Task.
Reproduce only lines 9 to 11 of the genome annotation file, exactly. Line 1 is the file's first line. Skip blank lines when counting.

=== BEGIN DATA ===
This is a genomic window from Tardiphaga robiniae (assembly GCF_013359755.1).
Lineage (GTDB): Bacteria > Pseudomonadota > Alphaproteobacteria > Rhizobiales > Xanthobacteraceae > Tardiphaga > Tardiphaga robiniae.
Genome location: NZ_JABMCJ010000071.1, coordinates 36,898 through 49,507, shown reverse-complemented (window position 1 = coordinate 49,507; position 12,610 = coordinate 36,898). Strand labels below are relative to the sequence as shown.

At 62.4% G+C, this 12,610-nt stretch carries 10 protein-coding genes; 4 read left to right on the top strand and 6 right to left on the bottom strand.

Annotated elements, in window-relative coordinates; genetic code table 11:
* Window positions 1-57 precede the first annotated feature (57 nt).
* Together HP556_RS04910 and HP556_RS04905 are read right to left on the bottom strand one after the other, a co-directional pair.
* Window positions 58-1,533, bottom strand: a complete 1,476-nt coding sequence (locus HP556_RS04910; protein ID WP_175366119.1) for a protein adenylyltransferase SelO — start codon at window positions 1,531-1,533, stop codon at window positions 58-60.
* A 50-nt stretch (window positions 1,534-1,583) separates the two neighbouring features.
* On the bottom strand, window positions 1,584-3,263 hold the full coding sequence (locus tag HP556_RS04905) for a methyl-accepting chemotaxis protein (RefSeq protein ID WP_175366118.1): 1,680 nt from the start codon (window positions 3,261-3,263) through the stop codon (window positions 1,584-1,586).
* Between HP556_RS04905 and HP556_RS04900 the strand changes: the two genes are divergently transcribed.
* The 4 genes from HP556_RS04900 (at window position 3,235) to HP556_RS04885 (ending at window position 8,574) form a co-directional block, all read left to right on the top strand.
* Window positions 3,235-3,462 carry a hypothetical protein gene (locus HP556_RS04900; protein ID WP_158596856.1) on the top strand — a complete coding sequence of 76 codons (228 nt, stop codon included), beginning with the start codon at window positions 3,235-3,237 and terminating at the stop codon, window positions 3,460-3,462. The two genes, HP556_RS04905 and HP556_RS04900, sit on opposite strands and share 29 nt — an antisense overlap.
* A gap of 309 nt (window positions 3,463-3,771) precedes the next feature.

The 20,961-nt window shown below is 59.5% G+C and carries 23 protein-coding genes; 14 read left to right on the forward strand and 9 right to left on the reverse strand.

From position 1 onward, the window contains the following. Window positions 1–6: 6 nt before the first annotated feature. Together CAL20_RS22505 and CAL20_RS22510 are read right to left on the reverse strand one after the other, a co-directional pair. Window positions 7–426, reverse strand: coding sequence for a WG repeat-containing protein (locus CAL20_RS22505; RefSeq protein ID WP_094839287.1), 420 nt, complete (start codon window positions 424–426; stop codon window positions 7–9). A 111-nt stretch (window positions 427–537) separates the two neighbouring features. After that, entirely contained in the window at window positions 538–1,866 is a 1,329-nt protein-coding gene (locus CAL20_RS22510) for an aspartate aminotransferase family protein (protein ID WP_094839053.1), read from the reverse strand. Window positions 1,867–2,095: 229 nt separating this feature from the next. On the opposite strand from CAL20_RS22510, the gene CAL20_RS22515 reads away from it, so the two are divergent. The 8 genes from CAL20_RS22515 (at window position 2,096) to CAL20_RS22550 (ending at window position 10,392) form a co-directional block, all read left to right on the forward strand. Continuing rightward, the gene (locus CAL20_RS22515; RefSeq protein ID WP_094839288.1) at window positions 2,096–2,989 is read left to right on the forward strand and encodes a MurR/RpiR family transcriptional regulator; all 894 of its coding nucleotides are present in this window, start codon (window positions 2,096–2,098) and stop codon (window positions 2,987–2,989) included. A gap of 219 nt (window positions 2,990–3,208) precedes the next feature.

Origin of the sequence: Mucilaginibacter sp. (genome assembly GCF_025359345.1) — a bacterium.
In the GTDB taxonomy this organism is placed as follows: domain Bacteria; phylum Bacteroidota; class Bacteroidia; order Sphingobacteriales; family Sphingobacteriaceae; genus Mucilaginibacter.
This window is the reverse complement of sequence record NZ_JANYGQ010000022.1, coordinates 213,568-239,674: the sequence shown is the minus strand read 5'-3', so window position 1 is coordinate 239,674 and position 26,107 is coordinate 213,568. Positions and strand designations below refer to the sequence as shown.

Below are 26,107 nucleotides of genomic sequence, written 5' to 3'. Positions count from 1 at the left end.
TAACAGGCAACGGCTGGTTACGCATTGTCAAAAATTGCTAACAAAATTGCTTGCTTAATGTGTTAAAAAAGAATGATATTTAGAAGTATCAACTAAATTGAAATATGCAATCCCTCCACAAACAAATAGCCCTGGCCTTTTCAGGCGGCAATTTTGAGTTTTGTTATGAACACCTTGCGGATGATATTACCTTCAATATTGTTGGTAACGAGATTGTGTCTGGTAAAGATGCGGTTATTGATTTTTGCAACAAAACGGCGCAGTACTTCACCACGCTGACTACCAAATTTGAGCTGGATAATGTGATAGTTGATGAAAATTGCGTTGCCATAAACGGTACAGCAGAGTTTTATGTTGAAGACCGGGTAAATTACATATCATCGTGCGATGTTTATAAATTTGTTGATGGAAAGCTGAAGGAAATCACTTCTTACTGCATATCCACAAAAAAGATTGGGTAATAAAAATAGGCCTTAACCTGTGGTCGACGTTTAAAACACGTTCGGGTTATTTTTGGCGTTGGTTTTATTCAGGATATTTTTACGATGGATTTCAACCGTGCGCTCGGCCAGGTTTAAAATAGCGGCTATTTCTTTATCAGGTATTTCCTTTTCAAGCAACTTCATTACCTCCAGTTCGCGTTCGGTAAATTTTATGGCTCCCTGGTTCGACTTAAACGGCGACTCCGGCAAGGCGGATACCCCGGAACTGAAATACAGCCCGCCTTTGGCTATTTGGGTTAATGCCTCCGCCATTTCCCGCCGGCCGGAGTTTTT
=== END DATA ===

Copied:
* A 50-nt stretch (window positions 1,534-1,583) separates the two neighbouring features.
* On the bottom strand, window positions 1,584-3,263 hold the full coding sequence (locus tag HP556_RS04905) for a methyl-accepting chemotaxis protein (RefSeq protein ID WP_175366118.1): 1,680 nt from the start codon (window positions 3,261-3,263) through the stop codon (window positions 1,584-1,586).
* Between HP556_RS04905 and HP556_RS04900 the strand changes: the two genes are divergently transcribed.